Checkup a lifesaver

21:52, Jun 25 2014
Clint Vallender
GETTING BETTER: Constable Clint Vallender is recuperating at his Rocky Bay home which he shares with partner Roz Pearce and four-year old dog, Elvis

A niggling pain turned into a "hell of a shock" for otherwise-fit Constable Clint Vallender, of Waiheke.

Seven weeks ago, the 52-year old Rocky Bay resident was diagnosed with bowel cancer after a lifetime of good health.

He has just returned home after having the tumour removed, along with a section of his stomach, at Mercy Hospital in Auckland.

Now, during Bowel Cancer Awareness Month and Men's Health Week this month, he is keen to encourage other men to get regular bowel checks.

The first inkling Vallender had there was something wrong was when he noticed a change in his bowel habits.

Then he started getting a pain in his abdomen every time he bent down to tie his boots.


He saw his GP when it worsened and was referred to a clinic in Auckland for a colonoscopy.

"The humbling experience of people sticking cameras up your bottom is extremely hard to get past," he says.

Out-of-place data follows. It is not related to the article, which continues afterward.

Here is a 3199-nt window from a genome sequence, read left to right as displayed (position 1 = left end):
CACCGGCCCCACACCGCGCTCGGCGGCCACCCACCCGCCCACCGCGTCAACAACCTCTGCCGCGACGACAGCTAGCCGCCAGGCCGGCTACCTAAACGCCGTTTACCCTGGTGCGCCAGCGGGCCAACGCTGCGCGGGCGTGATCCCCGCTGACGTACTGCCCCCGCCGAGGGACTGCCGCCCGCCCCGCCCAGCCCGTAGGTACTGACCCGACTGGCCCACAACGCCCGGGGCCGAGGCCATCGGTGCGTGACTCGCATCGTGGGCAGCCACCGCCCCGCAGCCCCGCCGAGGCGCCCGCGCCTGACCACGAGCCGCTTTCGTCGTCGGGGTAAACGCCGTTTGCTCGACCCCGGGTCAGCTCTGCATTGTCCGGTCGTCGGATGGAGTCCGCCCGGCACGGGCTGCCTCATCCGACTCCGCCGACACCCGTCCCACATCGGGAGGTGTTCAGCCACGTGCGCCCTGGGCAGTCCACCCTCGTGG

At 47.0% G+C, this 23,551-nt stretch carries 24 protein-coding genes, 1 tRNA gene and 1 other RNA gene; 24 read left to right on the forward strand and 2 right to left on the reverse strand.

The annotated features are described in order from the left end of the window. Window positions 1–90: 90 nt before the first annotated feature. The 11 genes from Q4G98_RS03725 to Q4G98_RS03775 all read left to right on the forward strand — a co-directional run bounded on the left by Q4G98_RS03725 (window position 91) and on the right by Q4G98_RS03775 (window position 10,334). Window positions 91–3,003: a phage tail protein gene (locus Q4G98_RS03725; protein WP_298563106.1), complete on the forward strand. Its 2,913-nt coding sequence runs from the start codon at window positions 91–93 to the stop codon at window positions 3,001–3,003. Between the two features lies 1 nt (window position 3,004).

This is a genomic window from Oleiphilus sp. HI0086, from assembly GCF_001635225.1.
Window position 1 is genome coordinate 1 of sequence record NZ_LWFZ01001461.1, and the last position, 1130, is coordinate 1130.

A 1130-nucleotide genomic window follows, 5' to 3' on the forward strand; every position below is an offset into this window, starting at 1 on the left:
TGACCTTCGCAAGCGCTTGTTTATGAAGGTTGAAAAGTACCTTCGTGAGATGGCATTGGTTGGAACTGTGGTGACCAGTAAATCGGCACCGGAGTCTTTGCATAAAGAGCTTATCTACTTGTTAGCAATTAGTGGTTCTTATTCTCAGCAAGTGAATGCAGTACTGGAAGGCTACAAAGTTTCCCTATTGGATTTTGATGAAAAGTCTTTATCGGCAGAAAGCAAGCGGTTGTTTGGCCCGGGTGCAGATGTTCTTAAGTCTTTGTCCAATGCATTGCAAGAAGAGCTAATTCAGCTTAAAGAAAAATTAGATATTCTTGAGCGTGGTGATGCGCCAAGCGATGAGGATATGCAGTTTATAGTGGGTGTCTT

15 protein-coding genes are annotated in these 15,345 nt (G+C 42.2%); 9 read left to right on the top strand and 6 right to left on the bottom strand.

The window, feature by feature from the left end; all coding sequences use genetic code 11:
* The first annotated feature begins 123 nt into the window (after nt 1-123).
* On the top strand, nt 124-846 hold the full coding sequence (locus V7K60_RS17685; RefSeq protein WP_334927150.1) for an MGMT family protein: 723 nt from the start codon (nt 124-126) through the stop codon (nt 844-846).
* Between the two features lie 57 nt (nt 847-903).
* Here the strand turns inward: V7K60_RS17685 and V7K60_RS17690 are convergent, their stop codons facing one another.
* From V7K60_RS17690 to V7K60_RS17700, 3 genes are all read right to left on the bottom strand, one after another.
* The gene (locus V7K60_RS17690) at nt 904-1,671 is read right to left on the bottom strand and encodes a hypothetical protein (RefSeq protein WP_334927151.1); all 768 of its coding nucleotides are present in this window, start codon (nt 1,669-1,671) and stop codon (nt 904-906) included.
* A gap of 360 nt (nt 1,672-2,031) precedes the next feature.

"But the nurses in the hospital get excited when you're passing wind. They deal with it every day. It's embarrassing to start with but you soon get over it.

"I joke with my friends that a colonoscopy is something every thrill-seeking male should experience. It's horrible to go through but you're so pleased when you come out the other side."

The pictures identified a tumour, so Vallender was sent to Mercy Hospital the same day for a CT scan to see if the cancer had spread to his lungs and spleen.

Luckily, he had sought help early enough as he learned from Mercy's colorectal surgeon, Philip Allen, by phone on the ferry ride home.

But confirmation he had cancer needing urgent surgery was shocking and scary.

He says until that point his health record had been unblemished, so good he had never needed antibiotics, and he had been fit enough to play senior rugby until he was 48.

"I was knocked off my perch as far as thinking I was so invincible. When the tumour word is mentioned, you don't think of a good one, it's always bad.

"I contemplated what would happen if I died."

The surgery went well and he is waiting to hear whether follow-up treatment will be chemotherapy pills or radiotherapy.

"I'm so glad I got it seen to so quickly - absolutely. If you think something's wrong, I'd say go to your doctor straight away. The earlier the better."

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